Cordoba is Argentina's second largest city, with a population of around 1.4 million. It is in the heart of the renowned Pampas and makes a great base for exploration. Surrounded by beautiful plains and mountains, it is also famed for its colonial city center.
Cordoba has 200,000 students, which contributes to a young and lively atmosphere with plenty of bars and clubs.
Cordoba has a historic city center with many remaining colonial buildings, the oldest of which are in the Plaza San Martín area.
The city hosts a wide variety of museums, from the religious exhibits of the Museo Eclesiástico Déan Funes to the local crafts of the Museo Iberoamericano de Artesanías. There are also plenty of art galleries, such as the Centro de Arte Contemporáneo Chateau Carreras.
Parque Sarmiento is a favorite with locals and has an artificial lake, flower garden, and zoo. The Isla de los Patos on the Río Suquía is also a popular retreat for families.
Cordoba is famous for its theater - there are more than 50 in the city. The Teatro del Libertador San Martín is perhaps the grandest, and features regular operas and classical music.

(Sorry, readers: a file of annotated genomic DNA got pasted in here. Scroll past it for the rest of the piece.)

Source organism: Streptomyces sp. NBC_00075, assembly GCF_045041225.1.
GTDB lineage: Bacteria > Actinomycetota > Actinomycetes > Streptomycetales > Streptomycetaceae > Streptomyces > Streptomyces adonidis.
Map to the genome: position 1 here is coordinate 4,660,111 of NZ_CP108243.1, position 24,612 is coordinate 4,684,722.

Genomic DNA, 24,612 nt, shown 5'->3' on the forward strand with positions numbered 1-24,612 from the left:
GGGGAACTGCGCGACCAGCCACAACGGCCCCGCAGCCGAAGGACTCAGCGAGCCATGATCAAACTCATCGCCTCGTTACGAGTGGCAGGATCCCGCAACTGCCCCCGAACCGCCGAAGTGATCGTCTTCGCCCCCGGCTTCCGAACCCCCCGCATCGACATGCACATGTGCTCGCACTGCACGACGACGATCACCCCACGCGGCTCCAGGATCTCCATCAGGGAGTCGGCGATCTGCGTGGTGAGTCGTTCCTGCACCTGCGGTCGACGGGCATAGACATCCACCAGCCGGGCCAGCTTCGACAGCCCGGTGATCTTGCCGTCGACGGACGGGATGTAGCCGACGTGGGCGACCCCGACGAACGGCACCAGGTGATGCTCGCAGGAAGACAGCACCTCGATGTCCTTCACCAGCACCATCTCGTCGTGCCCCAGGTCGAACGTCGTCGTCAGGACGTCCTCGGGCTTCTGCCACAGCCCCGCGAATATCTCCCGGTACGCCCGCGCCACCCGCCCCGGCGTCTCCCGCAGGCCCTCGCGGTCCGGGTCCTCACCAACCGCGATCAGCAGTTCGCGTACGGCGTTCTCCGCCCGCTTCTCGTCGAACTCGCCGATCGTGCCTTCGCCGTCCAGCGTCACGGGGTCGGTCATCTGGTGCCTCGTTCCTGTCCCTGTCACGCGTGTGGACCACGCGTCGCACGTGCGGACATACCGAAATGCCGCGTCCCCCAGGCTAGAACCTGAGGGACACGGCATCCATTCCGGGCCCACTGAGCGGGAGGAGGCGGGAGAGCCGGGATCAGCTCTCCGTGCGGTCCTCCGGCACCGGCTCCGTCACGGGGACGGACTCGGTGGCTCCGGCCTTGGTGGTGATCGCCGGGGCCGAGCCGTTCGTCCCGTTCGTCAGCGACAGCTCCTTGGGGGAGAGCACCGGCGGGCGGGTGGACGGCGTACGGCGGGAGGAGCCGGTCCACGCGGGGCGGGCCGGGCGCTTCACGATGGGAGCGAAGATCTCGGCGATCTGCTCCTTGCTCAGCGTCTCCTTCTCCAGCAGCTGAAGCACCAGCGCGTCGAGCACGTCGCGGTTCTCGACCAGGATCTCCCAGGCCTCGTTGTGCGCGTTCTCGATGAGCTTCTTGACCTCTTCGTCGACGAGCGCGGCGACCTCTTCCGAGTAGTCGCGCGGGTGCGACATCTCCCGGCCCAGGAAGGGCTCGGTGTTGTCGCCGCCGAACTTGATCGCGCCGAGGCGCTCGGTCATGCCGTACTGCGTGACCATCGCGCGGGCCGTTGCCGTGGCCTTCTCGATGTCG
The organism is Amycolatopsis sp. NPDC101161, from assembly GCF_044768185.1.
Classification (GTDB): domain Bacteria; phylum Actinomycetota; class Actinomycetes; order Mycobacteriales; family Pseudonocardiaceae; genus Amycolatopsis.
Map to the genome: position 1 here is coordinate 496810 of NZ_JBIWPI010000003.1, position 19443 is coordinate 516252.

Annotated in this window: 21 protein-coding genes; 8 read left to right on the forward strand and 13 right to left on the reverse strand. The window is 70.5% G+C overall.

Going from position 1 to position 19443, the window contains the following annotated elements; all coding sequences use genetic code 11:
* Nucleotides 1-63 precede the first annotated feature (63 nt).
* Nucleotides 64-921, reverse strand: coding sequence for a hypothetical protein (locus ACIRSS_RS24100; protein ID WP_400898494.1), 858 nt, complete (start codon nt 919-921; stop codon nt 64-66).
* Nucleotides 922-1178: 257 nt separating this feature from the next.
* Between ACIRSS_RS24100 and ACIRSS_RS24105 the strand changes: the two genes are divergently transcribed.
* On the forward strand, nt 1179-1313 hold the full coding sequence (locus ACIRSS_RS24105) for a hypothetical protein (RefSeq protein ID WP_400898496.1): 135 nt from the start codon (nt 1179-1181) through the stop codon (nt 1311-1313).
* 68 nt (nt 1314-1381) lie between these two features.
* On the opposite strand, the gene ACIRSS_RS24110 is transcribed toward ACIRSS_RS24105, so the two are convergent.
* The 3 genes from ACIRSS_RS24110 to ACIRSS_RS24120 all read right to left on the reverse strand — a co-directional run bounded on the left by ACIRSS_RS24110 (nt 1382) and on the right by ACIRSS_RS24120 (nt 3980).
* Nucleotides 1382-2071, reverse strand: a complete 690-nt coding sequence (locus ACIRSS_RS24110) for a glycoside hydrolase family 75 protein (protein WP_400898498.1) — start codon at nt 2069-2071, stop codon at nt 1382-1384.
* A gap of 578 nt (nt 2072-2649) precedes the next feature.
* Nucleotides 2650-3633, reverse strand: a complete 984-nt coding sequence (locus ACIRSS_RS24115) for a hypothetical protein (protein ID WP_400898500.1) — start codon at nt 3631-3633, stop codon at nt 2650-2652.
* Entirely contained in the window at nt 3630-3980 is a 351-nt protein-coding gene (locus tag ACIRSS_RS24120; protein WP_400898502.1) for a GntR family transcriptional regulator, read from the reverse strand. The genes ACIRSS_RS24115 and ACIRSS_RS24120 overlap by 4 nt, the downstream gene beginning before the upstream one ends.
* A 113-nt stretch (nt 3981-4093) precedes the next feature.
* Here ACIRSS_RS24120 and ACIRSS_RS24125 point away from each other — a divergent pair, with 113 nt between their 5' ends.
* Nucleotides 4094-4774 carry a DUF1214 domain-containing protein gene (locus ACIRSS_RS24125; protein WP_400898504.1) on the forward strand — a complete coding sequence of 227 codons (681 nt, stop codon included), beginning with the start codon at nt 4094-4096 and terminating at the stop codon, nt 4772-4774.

Get ready to soak up the Argentina sun surrounded by lush greenery. The Sarmiento Park is the crown jewel in the heart of the city, its largest urban park and a haven for visitors and residents alike. It features gorgeous lakes, sweet, romantic bridges, grassy knolls and beautiful, low-hanging trees. There is biking, rollerblading, jogging and swimming. Off the piers at any given time are several ducks and their families paddling about, being watched and fed by park-goers as they relax on the banks. Countless benches and sculptures are scattered throughout the park. If you're feeling hungry, head to any of the lomiterías and beer yards where open-air meals and drinks with friends in a courtyard setting are the order of the day.
Head through this esteemed and UNESCO World Heritage designated site and you'll encounter a small pool flanked by massive cathedrals and dirt pathways, gated entrances and plush lawns. It's enough to make anyone think they're in the remote hills of a European country. Instead, the Jesuit block in Cordoba has a very firm grip on Argentinian history and culture. The block includes a university, five estancias or "farming estates", and the church and residence of the Society of Jesus as well as the college, where religious and secular scholars hold conferences. These stunning 17th and 18th century buildings will shed a light on the Jesuits' role in Cordoba as well as their contributions.
An art museum in a historic, opulent and stone-faced mansion seems oddly indulgent and decadent until you see the Ferreyra Palace. Its marvelous grounds and gorgeous, intricate stone details, several windows and glass entrance upgrades is second only to its posh interiors. Upon your entrance, art greets you at every corner and the two sets of stairs that lead upwards invite you to take in even more. You'll quickly realize, moving through its 12 exhibit halls, cleverly designed sculpture garden space, dedicated library and its auditorium built for 120 that, indeed, Ferraya Palace is a space well worthy of such fine art.